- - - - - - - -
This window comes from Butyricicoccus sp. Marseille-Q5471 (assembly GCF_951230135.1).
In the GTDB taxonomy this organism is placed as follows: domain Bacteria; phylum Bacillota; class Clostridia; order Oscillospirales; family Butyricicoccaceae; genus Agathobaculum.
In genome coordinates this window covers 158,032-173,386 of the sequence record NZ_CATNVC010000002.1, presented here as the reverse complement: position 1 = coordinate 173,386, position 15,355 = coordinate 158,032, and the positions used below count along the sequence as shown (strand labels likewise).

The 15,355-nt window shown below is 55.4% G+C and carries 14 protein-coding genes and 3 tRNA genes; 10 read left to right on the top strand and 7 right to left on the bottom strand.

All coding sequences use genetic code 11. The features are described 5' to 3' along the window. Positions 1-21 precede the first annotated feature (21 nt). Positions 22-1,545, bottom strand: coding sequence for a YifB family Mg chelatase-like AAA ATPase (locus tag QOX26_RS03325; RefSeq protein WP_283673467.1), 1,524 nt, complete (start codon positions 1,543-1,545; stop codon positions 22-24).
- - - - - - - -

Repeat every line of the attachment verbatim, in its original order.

This window comes from Butyricicoccus sp. Marseille-Q5471 (assembly GCF_951230135.1).
In the GTDB taxonomy this organism is placed as follows: domain Bacteria; phylum Bacillota; class Clostridia; order Oscillospirales; family Butyricicoccaceae; genus Agathobaculum.
In genome coordinates this window covers 158,032-173,386 of the sequence record NZ_CATNVC010000002.1, presented here as the reverse complement: position 1 = coordinate 173,386, position 15,355 = coordinate 158,032, and the positions used below count along the sequence as shown (strand labels likewise).

The 15,355-nt window shown below is 55.4% G+C and carries 14 protein-coding genes and 3 tRNA genes; 10 read left to right on the top strand and 7 right to left on the bottom strand.

All coding sequences use genetic code 11. The features are described 5' to 3' along the window. Positions 1-21 precede the first annotated feature (21 nt). Positions 22-1,545, bottom strand: coding sequence for a YifB family Mg chelatase-like AAA ATPase (locus tag QOX26_RS03325; RefSeq protein WP_283673467.1), 1,524 nt, complete (start codon positions 1,543-1,545; stop codon positions 22-24).